Directed Acyclic Graph

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What Does Directed Acyclic Graph Mean?

In computer science and mathematics, a directed acyclic graph (DAG) is a graph that is directed and without cycles connecting the other edges. This means that it is impossible to traverse the entire graph starting at one edge. The edges of the directed graph only go one way. The graph is a topological sorting, where each node is in a certain order.

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Techopedia Explains Directed Acyclic Graph

In graph theory, a graph is a series of vertexes connected by edges. In a directed graph, the edges are connected so that each edge only goes one way. A directed acyclic graph means that the graph is not cyclic, or that it is impossible to start at one point in the graph and traverse the entire graph. Each edge is directed from an earlier edge to a later edge. This is also known as a topological ordering of a graph.

A spreadsheet may be represented as a directed acyclic graph, with each cell a vertex and an edge connected a cell when a formula references another cell. Other applications include scheduling, circuit design and Bayesian networks.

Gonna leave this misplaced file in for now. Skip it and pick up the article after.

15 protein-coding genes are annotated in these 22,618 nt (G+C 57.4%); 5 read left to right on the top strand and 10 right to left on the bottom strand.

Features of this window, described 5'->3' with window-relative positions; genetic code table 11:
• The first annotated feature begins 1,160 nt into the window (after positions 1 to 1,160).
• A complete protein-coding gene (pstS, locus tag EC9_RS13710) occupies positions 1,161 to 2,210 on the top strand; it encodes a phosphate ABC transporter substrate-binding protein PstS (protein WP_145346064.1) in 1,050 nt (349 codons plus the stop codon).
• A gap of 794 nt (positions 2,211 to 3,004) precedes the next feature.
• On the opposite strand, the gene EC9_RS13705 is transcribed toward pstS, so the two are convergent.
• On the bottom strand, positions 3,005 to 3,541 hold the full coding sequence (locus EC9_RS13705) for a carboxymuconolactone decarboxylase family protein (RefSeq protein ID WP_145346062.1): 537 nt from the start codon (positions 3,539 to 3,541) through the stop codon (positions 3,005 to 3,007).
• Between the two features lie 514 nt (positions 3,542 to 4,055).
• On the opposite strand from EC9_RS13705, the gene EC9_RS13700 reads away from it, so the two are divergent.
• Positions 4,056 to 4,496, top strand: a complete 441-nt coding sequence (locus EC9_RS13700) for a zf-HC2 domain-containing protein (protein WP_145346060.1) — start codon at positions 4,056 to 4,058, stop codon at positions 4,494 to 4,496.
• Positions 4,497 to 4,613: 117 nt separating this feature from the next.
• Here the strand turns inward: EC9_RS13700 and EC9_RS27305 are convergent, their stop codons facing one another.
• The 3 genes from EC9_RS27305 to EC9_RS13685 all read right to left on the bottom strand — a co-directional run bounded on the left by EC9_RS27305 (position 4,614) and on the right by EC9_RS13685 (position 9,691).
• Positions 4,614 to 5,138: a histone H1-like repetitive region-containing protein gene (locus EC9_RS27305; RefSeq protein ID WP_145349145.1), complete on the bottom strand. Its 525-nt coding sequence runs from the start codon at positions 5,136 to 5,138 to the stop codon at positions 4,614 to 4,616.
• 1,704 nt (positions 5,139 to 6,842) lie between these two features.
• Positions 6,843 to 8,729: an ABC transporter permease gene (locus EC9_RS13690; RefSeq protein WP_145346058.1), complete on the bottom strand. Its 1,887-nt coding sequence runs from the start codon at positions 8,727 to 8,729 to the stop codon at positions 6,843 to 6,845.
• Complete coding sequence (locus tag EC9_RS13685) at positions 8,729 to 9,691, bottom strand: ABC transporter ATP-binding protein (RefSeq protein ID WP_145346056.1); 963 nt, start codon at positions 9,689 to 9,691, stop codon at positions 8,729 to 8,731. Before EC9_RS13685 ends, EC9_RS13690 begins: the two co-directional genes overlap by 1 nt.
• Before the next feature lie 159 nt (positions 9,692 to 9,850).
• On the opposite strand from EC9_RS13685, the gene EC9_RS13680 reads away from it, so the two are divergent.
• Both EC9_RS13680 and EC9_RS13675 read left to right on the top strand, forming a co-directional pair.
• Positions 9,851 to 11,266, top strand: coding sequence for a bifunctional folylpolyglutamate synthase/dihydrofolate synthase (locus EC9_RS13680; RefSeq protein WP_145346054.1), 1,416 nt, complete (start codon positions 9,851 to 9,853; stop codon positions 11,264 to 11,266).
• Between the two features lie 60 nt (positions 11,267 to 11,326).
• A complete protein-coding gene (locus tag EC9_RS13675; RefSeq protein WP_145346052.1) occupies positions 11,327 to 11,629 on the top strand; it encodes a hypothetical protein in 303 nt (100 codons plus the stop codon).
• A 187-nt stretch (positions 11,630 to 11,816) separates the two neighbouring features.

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Margaret Rouse
Technology Expert
Margaret Rouse
Technology Expert

Margaret is an award-winning technical writer and teacher known for her ability to explain complex technical subjects to a non-technical business audience. Over the past twenty years, her IT definitions have been published by Que in an encyclopedia of technology terms and cited in articles by the New York Times, Time Magazine, USA Today, ZDNet, PC Magazine, and Discovery Magazine. She joined Techopedia in 2011. Margaret's idea of a fun day is helping IT and business professionals learn to speak each other’s highly specialized languages.